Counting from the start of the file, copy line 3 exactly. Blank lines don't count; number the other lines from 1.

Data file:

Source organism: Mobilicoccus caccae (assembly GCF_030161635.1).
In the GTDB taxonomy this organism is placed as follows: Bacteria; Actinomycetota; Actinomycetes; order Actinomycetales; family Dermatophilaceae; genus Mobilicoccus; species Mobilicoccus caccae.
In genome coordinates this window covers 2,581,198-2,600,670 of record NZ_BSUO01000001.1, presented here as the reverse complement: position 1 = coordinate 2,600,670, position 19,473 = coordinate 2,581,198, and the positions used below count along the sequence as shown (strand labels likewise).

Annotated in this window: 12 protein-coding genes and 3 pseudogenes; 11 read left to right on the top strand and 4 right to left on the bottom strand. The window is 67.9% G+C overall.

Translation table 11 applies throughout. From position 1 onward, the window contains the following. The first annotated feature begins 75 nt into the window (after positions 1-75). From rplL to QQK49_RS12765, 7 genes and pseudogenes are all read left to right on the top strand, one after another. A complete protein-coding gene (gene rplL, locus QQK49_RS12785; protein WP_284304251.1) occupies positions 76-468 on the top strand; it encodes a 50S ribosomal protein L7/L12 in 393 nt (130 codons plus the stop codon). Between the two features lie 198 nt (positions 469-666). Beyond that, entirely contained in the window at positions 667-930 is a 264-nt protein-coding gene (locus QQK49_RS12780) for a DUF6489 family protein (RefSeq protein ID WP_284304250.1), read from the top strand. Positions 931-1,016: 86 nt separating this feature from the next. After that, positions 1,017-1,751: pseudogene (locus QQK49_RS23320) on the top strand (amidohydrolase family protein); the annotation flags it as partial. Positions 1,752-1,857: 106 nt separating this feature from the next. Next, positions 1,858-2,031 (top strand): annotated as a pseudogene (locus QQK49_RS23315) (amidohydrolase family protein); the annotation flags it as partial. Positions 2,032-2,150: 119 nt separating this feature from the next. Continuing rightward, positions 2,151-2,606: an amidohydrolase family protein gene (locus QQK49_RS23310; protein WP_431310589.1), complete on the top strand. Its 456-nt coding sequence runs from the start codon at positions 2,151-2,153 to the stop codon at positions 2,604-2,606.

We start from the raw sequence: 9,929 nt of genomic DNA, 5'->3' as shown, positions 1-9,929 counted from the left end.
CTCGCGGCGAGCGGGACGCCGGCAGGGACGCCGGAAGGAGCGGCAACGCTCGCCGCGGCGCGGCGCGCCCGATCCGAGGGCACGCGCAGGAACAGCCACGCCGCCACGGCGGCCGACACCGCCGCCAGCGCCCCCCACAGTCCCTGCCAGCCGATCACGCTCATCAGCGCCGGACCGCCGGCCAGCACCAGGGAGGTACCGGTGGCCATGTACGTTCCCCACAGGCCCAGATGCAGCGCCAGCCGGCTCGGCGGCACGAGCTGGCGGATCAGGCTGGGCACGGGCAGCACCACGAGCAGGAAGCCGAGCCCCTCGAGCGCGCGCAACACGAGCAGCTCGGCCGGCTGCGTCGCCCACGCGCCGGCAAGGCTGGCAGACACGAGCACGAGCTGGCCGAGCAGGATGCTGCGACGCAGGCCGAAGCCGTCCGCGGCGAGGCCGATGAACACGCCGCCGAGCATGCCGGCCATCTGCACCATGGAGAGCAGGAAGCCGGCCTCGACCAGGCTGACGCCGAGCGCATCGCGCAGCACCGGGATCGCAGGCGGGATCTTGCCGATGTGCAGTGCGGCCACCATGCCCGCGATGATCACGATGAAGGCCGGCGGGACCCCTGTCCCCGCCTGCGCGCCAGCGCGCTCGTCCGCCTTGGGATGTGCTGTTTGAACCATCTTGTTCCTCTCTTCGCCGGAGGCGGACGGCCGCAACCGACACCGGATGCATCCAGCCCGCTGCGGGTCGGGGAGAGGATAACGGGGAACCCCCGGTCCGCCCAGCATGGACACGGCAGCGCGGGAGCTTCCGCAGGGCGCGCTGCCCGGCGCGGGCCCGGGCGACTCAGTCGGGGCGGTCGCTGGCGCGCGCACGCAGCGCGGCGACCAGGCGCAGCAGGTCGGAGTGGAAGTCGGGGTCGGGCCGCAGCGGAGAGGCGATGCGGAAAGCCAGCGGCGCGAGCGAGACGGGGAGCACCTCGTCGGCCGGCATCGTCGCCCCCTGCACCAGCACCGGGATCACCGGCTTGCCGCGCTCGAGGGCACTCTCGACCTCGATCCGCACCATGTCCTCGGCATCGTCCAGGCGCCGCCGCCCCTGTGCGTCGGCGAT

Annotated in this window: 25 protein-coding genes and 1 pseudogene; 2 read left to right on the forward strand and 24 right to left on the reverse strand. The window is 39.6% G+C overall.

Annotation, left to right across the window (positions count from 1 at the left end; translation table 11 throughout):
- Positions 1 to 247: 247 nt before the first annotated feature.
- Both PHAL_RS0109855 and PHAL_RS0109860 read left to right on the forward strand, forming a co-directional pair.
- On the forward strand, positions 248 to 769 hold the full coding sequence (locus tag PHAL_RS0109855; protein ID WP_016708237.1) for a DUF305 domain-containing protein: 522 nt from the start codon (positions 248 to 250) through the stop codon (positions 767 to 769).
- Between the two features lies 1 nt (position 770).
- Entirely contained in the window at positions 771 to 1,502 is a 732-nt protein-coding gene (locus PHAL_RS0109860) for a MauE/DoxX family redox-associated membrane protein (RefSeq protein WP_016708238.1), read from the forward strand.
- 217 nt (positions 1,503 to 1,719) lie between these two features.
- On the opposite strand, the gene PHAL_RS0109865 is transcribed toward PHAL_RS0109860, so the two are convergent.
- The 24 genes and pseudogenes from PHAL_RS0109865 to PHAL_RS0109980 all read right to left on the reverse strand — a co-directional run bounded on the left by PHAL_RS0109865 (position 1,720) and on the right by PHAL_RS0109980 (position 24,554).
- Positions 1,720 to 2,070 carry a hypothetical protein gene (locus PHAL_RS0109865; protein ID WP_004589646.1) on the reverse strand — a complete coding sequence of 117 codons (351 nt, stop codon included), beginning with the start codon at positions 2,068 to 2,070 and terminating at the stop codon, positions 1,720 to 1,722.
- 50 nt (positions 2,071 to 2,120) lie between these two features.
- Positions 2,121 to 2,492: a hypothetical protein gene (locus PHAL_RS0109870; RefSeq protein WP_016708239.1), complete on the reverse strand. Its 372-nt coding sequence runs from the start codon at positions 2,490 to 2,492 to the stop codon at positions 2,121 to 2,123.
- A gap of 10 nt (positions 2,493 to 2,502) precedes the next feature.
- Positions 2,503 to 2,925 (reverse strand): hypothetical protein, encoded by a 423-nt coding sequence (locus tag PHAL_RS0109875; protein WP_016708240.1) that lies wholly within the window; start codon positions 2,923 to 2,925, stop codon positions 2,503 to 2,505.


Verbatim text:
In genome coordinates this window covers 2,581,198-2,600,670 of record NZ_BSUO01000001.1, presented here as the reverse complement: position 1 = coordinate 2,600,670, position 19,473 = coordinate 2,581,198, and the positions used below count along the sequence as shown (strand labels likewise).